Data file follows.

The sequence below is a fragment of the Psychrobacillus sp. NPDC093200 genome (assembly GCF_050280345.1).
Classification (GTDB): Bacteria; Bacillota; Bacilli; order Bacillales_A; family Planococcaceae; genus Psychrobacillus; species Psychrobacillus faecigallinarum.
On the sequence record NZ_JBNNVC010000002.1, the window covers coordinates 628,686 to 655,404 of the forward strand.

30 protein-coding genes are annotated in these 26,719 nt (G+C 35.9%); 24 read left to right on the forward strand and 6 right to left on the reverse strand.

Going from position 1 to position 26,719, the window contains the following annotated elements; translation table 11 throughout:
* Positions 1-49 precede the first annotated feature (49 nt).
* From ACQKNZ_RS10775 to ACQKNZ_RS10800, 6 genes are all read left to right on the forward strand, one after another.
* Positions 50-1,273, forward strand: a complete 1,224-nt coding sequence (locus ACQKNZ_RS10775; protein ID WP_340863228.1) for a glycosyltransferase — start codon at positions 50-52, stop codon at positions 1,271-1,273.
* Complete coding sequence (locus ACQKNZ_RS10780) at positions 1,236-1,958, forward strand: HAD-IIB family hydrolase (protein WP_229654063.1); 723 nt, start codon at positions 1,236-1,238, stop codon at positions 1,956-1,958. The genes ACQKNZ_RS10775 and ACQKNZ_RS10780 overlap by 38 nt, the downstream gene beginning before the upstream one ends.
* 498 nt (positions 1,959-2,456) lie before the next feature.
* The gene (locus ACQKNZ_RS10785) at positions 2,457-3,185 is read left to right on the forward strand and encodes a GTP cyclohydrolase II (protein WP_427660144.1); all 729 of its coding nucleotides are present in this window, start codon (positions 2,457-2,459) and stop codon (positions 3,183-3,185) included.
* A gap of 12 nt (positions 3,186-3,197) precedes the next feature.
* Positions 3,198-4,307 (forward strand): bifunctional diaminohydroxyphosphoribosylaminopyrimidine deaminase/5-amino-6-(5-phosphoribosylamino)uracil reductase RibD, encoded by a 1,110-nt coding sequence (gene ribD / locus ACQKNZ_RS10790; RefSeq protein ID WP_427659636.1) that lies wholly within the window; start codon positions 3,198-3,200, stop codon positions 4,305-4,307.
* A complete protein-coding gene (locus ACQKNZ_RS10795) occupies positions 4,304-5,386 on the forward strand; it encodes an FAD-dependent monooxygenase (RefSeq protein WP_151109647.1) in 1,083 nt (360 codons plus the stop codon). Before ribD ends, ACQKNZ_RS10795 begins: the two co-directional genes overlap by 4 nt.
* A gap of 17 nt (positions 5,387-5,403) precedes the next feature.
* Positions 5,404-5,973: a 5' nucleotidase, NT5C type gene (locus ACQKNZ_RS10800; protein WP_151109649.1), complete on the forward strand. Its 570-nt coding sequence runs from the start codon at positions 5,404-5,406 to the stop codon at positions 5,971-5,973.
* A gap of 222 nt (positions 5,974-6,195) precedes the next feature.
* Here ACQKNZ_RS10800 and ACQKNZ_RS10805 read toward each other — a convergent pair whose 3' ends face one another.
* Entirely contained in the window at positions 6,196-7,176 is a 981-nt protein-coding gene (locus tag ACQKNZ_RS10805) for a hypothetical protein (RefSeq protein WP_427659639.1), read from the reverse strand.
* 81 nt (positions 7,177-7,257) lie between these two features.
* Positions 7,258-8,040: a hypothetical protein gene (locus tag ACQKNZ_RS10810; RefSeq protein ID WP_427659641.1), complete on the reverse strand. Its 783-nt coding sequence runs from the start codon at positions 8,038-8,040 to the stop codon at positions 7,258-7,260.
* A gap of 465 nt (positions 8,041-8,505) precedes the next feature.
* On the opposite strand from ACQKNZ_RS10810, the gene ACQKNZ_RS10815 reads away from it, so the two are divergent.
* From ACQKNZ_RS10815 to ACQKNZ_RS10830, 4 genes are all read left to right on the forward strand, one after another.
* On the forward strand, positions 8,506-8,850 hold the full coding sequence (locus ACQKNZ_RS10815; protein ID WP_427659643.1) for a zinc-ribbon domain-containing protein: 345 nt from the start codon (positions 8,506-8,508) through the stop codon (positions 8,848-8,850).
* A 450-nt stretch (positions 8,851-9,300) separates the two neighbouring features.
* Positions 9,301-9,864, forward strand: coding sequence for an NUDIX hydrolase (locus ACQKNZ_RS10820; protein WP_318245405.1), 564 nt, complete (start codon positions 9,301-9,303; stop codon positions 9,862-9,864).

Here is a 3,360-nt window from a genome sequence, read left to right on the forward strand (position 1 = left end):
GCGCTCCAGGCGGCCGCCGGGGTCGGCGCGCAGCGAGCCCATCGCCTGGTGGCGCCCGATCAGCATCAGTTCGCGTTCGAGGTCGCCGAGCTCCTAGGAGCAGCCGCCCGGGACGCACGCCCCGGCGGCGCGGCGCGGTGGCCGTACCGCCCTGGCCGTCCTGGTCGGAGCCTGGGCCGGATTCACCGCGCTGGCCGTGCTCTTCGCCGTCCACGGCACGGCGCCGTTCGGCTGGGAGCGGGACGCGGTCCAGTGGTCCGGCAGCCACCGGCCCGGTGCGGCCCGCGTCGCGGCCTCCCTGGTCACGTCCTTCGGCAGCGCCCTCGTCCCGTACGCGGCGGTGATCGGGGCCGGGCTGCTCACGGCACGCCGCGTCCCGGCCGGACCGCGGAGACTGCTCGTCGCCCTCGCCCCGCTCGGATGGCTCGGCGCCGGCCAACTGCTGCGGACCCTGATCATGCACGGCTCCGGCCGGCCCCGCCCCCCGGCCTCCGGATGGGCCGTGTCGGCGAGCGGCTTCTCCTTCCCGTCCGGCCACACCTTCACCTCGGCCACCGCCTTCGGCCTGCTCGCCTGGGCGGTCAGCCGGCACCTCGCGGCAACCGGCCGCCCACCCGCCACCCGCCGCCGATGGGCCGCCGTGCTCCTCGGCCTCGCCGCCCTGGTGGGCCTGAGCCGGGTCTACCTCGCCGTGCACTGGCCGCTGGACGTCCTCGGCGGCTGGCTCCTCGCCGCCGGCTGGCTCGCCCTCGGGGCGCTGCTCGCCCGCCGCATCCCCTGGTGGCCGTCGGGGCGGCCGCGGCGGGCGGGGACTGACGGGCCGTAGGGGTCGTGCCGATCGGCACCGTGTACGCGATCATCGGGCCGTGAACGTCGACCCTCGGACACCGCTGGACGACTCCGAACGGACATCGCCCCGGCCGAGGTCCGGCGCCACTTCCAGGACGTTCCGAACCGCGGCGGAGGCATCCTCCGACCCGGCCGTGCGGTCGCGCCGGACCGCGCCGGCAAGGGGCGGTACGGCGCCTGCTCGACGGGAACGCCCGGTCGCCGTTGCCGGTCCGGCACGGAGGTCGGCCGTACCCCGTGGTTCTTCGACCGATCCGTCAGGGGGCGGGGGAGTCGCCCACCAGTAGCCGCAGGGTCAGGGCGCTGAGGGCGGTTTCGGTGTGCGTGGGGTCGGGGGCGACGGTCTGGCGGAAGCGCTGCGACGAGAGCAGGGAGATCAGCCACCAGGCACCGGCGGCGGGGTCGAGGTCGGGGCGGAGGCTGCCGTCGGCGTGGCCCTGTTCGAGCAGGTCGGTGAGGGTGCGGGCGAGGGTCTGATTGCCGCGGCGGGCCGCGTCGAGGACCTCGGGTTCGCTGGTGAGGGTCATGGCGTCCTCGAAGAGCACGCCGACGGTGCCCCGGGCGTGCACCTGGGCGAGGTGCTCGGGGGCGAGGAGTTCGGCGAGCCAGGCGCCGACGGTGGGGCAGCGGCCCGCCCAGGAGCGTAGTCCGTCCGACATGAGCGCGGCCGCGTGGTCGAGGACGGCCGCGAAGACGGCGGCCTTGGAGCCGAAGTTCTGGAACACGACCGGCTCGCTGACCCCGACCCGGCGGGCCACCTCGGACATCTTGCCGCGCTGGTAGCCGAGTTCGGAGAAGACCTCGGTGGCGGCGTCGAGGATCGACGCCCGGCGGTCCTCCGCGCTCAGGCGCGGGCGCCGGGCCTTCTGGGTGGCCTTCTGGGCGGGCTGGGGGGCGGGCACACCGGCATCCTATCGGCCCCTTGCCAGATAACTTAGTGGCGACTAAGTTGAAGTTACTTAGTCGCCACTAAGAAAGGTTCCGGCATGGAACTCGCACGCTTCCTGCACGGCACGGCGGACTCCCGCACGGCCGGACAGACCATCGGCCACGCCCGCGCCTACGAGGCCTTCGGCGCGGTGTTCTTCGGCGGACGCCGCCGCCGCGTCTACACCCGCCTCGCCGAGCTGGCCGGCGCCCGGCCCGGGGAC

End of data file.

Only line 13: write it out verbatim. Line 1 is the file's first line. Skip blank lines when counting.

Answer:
* Positions 3,198-4,307 (forward strand): bifunctional diaminohydroxyphosphoribosylaminopyrimidine deaminase/5-amino-6-(5-phosphoribosylamino)uracil reductase RibD, encoded by a 1,110-nt coding sequence (gene ribD / locus ACQKNZ_RS10790; RefSeq protein ID WP_427659636.1) that lies wholly within the window; start codon positions 3,198-3,200, stop codon positions 4,305-4,307.